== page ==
Residential rental market – more pain and the alternative furnished holiday let solution
Just when you thought there was a let up in the Government’s apparent war against landlords, the ‘Renters Reform Bill 2022’ is now lurking in the shadows. The Bill looks to ban Section 21 ‘no fault evictions’ and introduce measures to ensure that properties are maintained to a certain standard.
Whilst it is of the utmost importance that all tenants have the right to live in clean and safe accommodation, without being evicted for no good reason, it is envisaged that more landlords will simply look to cease letting activities altogether, rather than continue operating under even tighter rules. It is anticipated that gaining possession of rented properties to sell or move into will become fraught with difficulties.
So what are the alternatives? Well, if your residential let is in an area that is attractive to tourists or short-term business visitors, you could serve notice now and relaunch the property as a furnished holiday let. There are numerous advantages in doing so, five of which are highlighted below:-
Business asset disposal relief
Formerly known as ‘Entrepreneurs Relief’, this allows FHL landlords to take advantage of a 10% rate of tax on £1,000,000 worth of gains in their lifetime.
If the property has qualified as an FHL for two years, you can take advantage of this lower rate instead of paying 18% (basic rate) or 28% (higher and additional rate) Capital Gains Tax (CGT) on the sale of a property that has been let on a regular AST up to the date of sale.
Those landlords with properties in locations popular with short term visitors such as UK seaside resorts may wish to consider reviewing whether an FHL would be feasible.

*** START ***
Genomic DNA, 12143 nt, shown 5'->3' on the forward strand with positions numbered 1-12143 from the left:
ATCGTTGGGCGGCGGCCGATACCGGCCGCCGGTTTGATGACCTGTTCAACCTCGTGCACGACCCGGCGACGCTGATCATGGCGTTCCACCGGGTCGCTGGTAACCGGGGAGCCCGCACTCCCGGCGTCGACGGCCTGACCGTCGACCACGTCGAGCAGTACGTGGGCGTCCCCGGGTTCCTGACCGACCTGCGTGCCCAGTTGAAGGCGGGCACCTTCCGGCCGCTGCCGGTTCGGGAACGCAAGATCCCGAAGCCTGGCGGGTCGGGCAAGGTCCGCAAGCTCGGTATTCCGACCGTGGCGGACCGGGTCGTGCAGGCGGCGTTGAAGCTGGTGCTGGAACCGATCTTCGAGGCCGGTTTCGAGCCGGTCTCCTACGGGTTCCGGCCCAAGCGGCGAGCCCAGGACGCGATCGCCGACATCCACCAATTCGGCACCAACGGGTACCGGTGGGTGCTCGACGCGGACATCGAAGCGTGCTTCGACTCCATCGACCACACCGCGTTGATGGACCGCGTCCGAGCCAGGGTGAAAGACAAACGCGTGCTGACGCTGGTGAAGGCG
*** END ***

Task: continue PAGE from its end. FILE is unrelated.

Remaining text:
When selling one FHL property, you could opt to ‘roll’ the gain over into the purchase of a more expensive property, which provides a greater annual yield.
You could do this with consecutive property purchases, never paying tax on any of the transactions during lifetime, whilst continually scaling up operations.
On death, there is a free uplift to market value for CGT purposes and the good news is, the deferred (or rolled over) gains are not revived and so are effectively washed out.
Another advantage to owners of Furnished Holiday Lets is the ability to hand their properties down to future generations without incurring any CGT.
The availability of Gift Holdover Relief on the transfer of property to another individual means that there is no gain at the point of transfer and instead, the recipient takes on the base cost of the transferor. For example, if a father acquired a property for £250,000 and made a transfer five years later to his son when it was worth £500,000, the gain of £250,000 would not be charged to tax and instead, the son would take on the original £250,000 base cost.
It is worth noting that the transfer is a Potentially Exempt Transfer for CGT purposes so the transferor would need to survive for another seven years for the value to be outside their Estate for Inheritance Tax (IHT) purposes.
Perhaps one of the biggest advantages is the ability to claim capital allowances on plant and machinery embedded within an FHL. A claim can include integral features such as heating and lighting systems and enable up to 25% of the cost of acquiring the building to be written down against your profits.
Any losses incurred following a claim can be carried forward, meaning that rents from FHLs can be effectively wiped out for several years.
Use of the property
There are conditions set out by HMRC that landlords need to meet for their property to qualify as an FHL. The two main conditions are that it needs to be let for 105 days and available for letting for 210 days in any given tax year, although HMRC do allow some flexibility through averaging where a landlord falls short of those targets.
Unlike an AST, you can use the property yourself outside of the 210 days you need to market the property for letting. The only (small) drawback is that you must apportion a proportion of some annual costs to your stay and disallow them in the income and expenditure accounts!
Deduction of mortgage interest
For those landlords who pay tax in the 40% or 45% bracket, the restriction of relief to 20% when owning heavily leveraged properties has been costly.
There are no such restrictions for furnished holiday lets and because it is deemed to be a business rather than purely a passive investment, you can also allocate profits in whichever shares are most tax efficient, without having to register any kind of beneficial ownership election with HMRC.
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